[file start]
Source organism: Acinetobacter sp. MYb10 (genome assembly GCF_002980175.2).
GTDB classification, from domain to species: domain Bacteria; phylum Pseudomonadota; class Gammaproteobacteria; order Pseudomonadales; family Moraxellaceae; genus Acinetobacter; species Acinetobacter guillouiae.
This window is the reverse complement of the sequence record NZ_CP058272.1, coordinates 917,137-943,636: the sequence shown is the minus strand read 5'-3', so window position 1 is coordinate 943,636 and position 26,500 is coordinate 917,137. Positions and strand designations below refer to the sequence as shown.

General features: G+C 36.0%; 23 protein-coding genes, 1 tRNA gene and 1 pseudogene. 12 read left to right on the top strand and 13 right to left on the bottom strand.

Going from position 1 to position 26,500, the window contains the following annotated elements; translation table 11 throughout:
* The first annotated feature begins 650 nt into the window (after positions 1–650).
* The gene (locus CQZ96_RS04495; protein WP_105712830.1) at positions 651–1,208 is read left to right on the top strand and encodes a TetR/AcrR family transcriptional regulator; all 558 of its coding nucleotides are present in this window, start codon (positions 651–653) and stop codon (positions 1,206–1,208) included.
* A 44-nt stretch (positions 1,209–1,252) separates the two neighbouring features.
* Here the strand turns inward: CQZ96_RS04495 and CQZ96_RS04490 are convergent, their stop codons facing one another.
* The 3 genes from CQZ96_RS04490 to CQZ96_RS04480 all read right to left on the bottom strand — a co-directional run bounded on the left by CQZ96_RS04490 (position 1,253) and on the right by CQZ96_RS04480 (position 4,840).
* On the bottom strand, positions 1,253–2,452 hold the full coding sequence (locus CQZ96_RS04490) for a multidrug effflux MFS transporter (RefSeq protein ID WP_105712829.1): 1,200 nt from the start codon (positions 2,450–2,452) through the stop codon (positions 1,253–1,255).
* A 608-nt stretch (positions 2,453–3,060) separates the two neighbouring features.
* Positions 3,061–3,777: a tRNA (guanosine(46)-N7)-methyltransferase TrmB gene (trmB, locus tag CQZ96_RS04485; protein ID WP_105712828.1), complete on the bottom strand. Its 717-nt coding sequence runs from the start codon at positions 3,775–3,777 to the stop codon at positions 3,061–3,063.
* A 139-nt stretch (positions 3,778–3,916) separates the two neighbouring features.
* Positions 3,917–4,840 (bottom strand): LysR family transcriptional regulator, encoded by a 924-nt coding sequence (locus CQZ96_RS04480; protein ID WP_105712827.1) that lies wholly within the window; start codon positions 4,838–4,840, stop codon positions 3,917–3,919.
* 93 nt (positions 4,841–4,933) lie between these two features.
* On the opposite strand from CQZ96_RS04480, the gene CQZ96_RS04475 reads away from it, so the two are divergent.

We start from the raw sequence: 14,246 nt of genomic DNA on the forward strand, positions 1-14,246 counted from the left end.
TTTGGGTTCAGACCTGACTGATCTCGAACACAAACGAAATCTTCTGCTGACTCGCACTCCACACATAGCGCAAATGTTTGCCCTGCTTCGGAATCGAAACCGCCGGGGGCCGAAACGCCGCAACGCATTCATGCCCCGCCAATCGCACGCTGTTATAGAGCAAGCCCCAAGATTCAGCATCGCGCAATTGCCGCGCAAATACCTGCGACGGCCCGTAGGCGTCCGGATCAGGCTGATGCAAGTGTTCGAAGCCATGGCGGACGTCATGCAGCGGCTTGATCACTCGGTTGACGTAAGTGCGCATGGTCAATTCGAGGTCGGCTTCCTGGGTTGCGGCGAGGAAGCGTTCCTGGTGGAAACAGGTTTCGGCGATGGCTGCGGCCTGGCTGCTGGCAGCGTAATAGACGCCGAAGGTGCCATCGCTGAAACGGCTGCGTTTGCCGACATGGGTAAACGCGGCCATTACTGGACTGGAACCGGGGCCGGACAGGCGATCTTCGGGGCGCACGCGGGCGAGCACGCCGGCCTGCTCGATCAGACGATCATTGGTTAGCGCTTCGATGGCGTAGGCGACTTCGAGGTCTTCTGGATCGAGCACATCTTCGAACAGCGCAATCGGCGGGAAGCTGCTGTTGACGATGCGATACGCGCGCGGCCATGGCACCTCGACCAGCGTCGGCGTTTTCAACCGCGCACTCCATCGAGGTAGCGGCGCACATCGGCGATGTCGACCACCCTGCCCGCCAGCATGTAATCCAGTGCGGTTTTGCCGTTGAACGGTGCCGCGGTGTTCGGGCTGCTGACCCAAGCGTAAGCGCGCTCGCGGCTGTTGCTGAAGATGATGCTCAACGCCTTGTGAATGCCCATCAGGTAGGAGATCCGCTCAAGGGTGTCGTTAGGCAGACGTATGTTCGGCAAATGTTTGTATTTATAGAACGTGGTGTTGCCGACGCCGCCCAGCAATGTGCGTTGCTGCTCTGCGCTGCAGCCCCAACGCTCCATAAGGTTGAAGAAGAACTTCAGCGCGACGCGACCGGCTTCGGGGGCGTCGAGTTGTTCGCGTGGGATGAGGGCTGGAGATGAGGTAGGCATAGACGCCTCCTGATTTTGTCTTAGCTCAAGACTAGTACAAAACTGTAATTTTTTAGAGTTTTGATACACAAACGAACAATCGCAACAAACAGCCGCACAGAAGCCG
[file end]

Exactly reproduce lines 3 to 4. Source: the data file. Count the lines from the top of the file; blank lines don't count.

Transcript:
This window is the reverse complement of the sequence record NZ_CP058272.1, coordinates 917,137-943,636: the sequence shown is the minus strand read 5'-3', so window position 1 is coordinate 943,636 and position 26,500 is coordinate 917,137. Positions and strand designations below refer to the sequence as shown.

General features: G+C 36.0%; 23 protein-coding genes, 1 tRNA gene and 1 pseudogene. 12 read left to right on the top strand and 13 right to left on the bottom strand.